Friday, February 06, 2015

Friday Optometric Blogging

From 1968, please enjoy The Nazz with Todd Rundgren and their quite astonishing"Open My Eyes."

One of the greatest fricking rock singles ever made. And without question THE greatest to adapt the template of The Who's "Can't Explain." (I'm talking to YOU, "Do Ya" by The Move; you can bite me.)

I bring the song up, however, because I'm off this morning to have cataract surgery. If I survive, normal blogging -- including that Video Roundup I couldn't quite get together for today -- resumes next week.


buzzbabyjesus said...

Best of luck. Thanks for not posting that song by Jackson Browne.
This song is the reason I keep giving Todd a chance.

edward said...

Had my cataracts done last year, and I'm a bit younger than you. It is surprisingly simple. And you will be able to see real white again. Good luck.

Mark said...

Good luck on the surgery. And look on the bright side ... afterwards.

And you get to wear those super-cool post-cataract surgery eyeglasses!

Ken J Xenozar said...

Indeed, this song friggin rocks. Your vision is clearer than most, if ya know what I mean. Recover fast.

Elroy said...

I'm sure it will go fine, best of luck. It's amazing how much improvement you can get!

MJConroy said...

Had 1 cataract fixed - no problem. Other eye coming up sometime. Having 20/20 distance in one eye is better than before.

Wish I still had my Nazz Nazz red vinyl!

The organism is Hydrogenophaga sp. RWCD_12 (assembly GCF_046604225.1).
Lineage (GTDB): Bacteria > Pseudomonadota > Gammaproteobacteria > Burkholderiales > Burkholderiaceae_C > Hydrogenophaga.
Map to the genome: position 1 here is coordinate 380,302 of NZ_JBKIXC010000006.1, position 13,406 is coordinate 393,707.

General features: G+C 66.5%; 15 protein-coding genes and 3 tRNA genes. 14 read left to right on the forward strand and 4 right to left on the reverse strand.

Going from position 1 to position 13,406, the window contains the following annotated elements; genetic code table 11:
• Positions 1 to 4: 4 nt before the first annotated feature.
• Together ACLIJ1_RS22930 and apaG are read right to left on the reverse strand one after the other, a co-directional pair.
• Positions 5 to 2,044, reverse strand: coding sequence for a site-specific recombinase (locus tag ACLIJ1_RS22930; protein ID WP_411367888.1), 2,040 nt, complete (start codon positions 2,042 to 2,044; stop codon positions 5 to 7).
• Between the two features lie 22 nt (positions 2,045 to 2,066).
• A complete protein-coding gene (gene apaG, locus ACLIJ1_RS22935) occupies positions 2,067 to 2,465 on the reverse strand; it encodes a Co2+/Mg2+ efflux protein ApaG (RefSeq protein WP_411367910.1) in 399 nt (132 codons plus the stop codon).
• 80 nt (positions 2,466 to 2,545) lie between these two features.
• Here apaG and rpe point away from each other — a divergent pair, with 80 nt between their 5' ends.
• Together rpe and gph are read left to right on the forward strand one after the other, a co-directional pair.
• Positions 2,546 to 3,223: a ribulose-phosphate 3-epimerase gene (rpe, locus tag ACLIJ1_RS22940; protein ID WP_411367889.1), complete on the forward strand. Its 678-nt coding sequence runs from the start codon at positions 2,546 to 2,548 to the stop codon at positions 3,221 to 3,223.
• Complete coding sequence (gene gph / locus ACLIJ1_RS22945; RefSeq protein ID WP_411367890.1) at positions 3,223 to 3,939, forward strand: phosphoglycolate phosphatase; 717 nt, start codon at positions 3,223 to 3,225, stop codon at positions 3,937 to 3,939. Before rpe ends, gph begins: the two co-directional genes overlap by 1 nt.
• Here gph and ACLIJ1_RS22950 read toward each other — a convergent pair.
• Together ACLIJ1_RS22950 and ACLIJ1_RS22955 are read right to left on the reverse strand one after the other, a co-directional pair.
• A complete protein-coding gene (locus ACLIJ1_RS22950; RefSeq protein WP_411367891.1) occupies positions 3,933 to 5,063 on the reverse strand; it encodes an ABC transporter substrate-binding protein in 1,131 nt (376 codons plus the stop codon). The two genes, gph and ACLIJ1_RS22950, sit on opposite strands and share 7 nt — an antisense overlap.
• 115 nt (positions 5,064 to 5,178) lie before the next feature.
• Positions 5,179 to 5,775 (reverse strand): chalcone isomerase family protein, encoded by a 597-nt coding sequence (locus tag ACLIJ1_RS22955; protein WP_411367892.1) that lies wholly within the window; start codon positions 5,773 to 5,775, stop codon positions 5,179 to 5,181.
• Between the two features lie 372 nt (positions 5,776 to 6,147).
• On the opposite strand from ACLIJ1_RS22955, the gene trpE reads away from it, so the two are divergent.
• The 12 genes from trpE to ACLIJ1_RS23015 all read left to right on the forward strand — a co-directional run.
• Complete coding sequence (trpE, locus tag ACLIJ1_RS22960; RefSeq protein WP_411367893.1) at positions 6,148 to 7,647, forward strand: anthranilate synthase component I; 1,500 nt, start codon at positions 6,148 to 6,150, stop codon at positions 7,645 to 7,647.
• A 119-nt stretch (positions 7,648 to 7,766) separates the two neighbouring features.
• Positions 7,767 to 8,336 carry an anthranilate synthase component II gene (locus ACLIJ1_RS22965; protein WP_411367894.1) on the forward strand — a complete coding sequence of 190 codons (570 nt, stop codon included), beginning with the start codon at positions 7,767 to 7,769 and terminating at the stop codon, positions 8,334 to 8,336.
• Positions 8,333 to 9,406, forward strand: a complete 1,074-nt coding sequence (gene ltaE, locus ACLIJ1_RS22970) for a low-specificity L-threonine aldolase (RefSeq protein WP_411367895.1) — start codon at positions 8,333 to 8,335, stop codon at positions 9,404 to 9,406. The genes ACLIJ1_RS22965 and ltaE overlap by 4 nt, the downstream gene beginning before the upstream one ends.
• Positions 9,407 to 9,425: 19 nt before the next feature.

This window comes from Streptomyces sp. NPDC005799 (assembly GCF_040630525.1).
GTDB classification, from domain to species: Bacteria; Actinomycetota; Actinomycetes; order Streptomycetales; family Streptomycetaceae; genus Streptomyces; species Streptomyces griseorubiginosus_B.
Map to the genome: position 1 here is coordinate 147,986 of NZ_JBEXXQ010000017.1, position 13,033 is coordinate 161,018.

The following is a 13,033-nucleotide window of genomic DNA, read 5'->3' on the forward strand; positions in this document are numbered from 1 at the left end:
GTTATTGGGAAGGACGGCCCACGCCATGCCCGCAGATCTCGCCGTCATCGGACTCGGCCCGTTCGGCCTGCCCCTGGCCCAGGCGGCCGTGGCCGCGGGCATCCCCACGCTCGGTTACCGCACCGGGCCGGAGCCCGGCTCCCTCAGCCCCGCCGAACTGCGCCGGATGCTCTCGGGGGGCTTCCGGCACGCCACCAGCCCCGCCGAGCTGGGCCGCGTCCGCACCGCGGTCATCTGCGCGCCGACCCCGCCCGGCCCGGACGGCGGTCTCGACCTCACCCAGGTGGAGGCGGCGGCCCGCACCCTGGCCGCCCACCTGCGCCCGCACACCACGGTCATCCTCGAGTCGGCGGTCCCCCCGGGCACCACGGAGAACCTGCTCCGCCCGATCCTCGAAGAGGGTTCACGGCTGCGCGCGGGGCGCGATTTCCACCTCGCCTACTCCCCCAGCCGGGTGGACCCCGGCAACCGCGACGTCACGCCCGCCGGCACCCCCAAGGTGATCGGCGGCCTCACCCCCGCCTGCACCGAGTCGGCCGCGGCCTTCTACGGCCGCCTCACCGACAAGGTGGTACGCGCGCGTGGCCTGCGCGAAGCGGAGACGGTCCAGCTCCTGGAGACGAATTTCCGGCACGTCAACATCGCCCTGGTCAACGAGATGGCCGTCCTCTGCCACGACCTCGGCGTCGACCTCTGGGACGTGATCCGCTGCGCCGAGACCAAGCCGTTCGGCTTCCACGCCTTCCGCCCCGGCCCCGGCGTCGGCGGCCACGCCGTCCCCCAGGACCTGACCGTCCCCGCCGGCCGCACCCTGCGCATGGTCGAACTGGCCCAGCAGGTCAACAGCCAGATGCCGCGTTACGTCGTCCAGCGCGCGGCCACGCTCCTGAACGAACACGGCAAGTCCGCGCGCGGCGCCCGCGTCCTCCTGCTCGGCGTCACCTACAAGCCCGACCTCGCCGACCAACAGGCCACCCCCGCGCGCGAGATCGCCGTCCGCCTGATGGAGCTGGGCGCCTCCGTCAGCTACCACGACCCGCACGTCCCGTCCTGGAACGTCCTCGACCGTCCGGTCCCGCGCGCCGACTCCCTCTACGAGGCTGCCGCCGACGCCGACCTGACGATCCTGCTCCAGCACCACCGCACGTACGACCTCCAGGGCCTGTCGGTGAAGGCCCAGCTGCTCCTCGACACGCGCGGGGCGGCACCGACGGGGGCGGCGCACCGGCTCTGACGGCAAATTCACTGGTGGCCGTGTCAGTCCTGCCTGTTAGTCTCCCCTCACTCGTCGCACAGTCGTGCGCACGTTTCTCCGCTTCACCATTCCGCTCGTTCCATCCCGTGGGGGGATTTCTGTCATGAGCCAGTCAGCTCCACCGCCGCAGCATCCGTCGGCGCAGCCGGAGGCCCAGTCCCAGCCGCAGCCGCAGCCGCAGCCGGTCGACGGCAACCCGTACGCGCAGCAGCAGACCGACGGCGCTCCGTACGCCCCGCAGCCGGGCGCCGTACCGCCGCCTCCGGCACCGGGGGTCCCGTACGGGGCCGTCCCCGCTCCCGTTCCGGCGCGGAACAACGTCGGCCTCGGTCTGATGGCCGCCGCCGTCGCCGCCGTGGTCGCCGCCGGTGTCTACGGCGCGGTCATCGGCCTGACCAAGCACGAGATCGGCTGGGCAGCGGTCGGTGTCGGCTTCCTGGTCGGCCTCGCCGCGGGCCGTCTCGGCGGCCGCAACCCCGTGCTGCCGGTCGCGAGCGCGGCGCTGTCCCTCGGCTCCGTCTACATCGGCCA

Anonymous said...

Best wishes, Steve. My mom had that done about a year ago. It was a piece of cake. They saved her Liz Taylor eyes. Are you having one eye done at a time or both simultaneously?

Of course the Nazz tune rules! While not a big hit nationally at the time of its release, it was a huge Top Ten in Central California (Bakersfield - Fresno - Modesto) circa September-October 1968. Yup, it was big in the land of Merle and Buck. Go figure. It took over a year for it to take off in their hometown of Philly!! But the heads in Bakersfield had the jump on everyone.

I know because I was living in Bakersfield in a streamline trailer at the time. I was with the fox of a welder who claimed what was left of my innocence at the River during that summer. My parents had shoved me into this super uptight Christian school in September and I just couldn't hang. So, after we went to the Hendrix concert at the Hollywood Bowl, I took off with my boyfriend the welder for a little road trippin'.

He had a pretty lucrative month-long gig building corrals for a handful of dairies in Bakersfield and Tulare. His welding rig was in the back of his pick-up along with his acetlylene and argon tanks. We towed a borrowed 27 foot Streamline behind to save on living expenses. It was a great vacation from my parents (who I kept posted) and school. And, oh, sooo romantic. We were in major lust. The hashish and Orange Sunshine we scored from his connection in Laguna Beach was exquisite and furthered our ends. That acid was twice as strong as Owsley's. And I've never met another person who was better to trip with than this guy. We were soooo connected. It was wonderful.